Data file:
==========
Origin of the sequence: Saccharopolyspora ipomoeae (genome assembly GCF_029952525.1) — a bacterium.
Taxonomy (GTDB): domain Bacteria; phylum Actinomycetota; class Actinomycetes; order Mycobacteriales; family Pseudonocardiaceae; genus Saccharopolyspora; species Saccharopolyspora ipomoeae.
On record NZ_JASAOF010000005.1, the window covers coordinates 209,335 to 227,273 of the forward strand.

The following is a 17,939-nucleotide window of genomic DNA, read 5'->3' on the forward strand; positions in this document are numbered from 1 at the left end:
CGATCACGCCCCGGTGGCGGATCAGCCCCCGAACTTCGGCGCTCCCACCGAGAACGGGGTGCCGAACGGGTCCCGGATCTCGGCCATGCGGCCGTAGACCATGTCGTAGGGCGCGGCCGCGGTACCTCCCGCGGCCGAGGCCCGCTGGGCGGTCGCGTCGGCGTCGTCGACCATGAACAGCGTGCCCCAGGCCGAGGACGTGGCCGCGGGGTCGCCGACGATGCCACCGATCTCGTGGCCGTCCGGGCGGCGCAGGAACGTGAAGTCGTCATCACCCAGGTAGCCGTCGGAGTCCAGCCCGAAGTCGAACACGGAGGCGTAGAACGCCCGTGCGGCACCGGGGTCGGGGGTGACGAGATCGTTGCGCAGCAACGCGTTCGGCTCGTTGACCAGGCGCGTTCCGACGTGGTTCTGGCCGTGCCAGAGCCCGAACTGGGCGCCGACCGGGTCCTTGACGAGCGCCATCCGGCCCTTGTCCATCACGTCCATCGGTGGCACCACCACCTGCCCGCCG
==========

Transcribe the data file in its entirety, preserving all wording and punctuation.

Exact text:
Origin of the sequence: Saccharopolyspora ipomoeae (genome assembly GCF_029952525.1) — a bacterium.
Taxonomy (GTDB): domain Bacteria; phylum Actinomycetota; class Actinomycetes; order Mycobacteriales; family Pseudonocardiaceae; genus Saccharopolyspora; species Saccharopolyspora ipomoeae.
On record NZ_JASAOF010000005.1, the window covers coordinates 209,335 to 227,273 of the forward strand.

The following is a 17,939-nucleotide window of genomic DNA, read 5'->3' on the forward strand; positions in this document are numbered from 1 at the left end:
CGATCACGCCCCGGTGGCGGATCAGCCCCCGAACTTCGGCGCTCCCACCGAGAACGGGGTGCCGAACGGGTCCCGGATCTCGGCCATGCGGCCGTAGACCATGTCGTAGGGCGCGGCCGCGGTACCTCCCGCGGCCGAGGCCCGCTGGGCGGTCGCGTCGGCGTCGTCGACCATGAACAGCGTGCCCCAGGCCGAGGACGTGGCCGCGGGGTCGCCGACGATGCCACCGATCTCGTGGCCGTCCGGGCGGCGCAGGAACGTGAAGTCGTCATCACCCAGGTAGCCGTCGGAGTCCAGCCCGAAGTCGAACACGGAGGCGTAGAACGCCCGTGCGGCACCGGGGTCGGGGGTGACGAGATCGTTGCGCAGCAACGCGTTCGGCTCGTTGACCAGGCGCGTTCCGACGTGGTTCTGGCCGTGCCAGAGCCCGAACTGGGCGCCGACCGGGTCCTTGACGAGCGCCATCCGGCCCTTGTCCATCACGTCCATCGGTGGCACCACCACCTGCCCGCCG